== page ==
Betel et al. (2007) first use the position-specific usage of 10 upstream bases and 10 downstream bases of 5 U to construct a vector with 21 × 4 components, by which they characterized and identified mouse piRNAs with a precision of 61–72%. They also found that mouse piRNAs have some position-special properties, such as G or A at +1 position, A at +4 position and a slight underrepresentation of G at −1 position. However, their method has limitations in predicting piRNAs from the organism without genome information (Lakshmi and Agrawal, 2008). Meanwhile, this method cannot efficiently detect those piRNAs derived from 3 UTR of mRNA, which are not produced by ‘Ping-Pong Model’ (Das et al., 2008; Robine et al., 2009). Furthermore, piRNA sequences are quite divergent among different species (Lakshmi and Agrawal, 2008; Seto et al., 2007). Most general methods, such as BLAST and MEME, are inappropriate for piRNA prediction. For example, we cannot find any homologous piRNAs between fruit fly and other species with BLAST; and not any conserved motifs are found in piRNAs with MEME. Therefore, more efficient computational methods are urgently demanded. The k-mer scheme is widely used to characterize biosequences (Burge et al., 1992; Gutierrez, 1993; Karlin and Ladunga,1994), because patterns using k-mers have been found to be species or taxon special (Karlin et al., 1994; Karlin and Mrazek, 1997; Madera et al., 2010).

It is important to note that, the Solexa small RNA data may also include miRNA, piRNA, as well as some short fractions of snoRNA, snRNA, long ncRNA and un-annotated mRNAs, which have similar lengths to piRNA. In fact, NONCODE version 2.0 (Liu et al., 2005) has 9257/20 7765 = 4.46% ncRNAs shorter than 25 nt, suggesting that most ncRNA may produce a sequence fraction with similar length to piRNA. Moreover, possible background noise also exists, including the background information introduced by Solexa, the degraded RNA fragments in sample preparation and the noise caused by the random match of data with genome. Studies of Wei et al. (2009) demonstrated that there are about 30–40% short sequences in 603 607 possible candidates of locust small RNAs are unannotated. On the other words, there are about 200 000 unannoted small RNAs in which there would be a huge number of piRNAs and other short sequences. Obviously, these remaining sequences could cover real piRNAs, the fractions of long ncRNAs, unannotated mRNAs and noise produced by Solexa. Therefore, piRNAs in Solexa small RNA data cannot be identified merely based on their lengths. In order to predict piRNAs, an efficient algorithm is required to distinguish the real piRNA from the sequences within similar range of length. Here, we used all the 1364 1–5 nt strings and an improved Fisher Discriminant algorithm to characterize piRNA sequences in five model species: rat, mouse, human, fruit fly and nematode. The novel algorithm reached a prediction precision of over 90% and a sensitivity of over 60% in these species. We applied this algorithm to the deep-sequenced small RNA data (Wei et al., 2009) of the migratory locust (Locusta migratoria), which is an important agricultural pest and model species for physiology, neuroscience and behavior. This method successfully identified 87 536 piRNAs of the locust with the same precision and sensitivity as the five model species. Therefore, the method proposed in this study can be used to predict piRNAs for both model and non-model organisms.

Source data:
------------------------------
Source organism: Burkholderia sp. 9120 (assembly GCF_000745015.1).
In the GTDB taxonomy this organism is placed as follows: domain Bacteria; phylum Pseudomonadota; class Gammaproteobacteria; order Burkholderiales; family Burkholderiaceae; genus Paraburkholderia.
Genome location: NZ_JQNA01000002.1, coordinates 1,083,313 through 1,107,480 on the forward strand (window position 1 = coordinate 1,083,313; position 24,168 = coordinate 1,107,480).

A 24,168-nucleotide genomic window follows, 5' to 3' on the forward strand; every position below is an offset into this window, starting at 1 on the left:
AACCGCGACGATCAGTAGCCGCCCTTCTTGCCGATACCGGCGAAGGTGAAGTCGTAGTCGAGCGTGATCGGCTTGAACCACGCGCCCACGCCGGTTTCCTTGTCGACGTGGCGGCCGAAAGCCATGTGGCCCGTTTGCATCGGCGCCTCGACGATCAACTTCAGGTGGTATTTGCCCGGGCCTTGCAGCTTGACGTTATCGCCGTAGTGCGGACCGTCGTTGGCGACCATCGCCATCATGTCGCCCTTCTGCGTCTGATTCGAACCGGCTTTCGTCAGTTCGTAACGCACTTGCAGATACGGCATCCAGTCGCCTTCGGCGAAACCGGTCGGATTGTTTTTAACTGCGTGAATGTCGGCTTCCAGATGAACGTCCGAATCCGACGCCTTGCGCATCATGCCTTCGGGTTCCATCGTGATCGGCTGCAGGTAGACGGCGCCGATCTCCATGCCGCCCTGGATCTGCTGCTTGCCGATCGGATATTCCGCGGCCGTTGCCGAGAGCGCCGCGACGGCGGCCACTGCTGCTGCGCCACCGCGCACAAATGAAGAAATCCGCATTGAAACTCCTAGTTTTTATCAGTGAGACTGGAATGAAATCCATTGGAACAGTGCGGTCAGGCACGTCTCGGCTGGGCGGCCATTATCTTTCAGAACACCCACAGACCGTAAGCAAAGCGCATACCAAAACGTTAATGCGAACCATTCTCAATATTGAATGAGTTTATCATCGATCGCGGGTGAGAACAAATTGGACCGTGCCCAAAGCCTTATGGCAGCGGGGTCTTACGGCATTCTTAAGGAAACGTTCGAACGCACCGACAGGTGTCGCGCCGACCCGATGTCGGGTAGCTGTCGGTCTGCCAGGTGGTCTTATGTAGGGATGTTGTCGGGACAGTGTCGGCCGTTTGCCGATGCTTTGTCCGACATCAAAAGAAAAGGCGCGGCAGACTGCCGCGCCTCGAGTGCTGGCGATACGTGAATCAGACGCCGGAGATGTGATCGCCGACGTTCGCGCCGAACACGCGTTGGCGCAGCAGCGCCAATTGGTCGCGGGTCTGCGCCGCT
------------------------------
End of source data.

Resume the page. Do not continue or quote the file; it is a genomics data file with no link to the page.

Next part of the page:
2.1 k-mer string

In bioinformatics, k-mers usually refer to specific k-tuples or k-grams of nucleic acid or amino acid sequences that can be used to identify certain regions within biomolecules like DNA or proteins. Either k-mer strings as such can be used for finding regions of interest or k-mer statistics giving discrete probability distributions of a number of possible k-mer combinations are used. To characterize piRNA sequences, we use all the 1–5 nt strings, including 4 1mer strings: A, G, C and T, 16 2mer strings, 64 3mer strings, 256 4mer strings, 1024 5mer strings, and totally 1364 strings. A bio-sequence can be characterized by a vector consisting of frequencies of the 1364 k-mer (k = 1, 2, 3, 4, 5) strings. Because there are significant differences of string usages between piRNA and non-piRNA sequences, the 1364 D vectors provide a novel approach to distinguish piRNA from non-piRNA.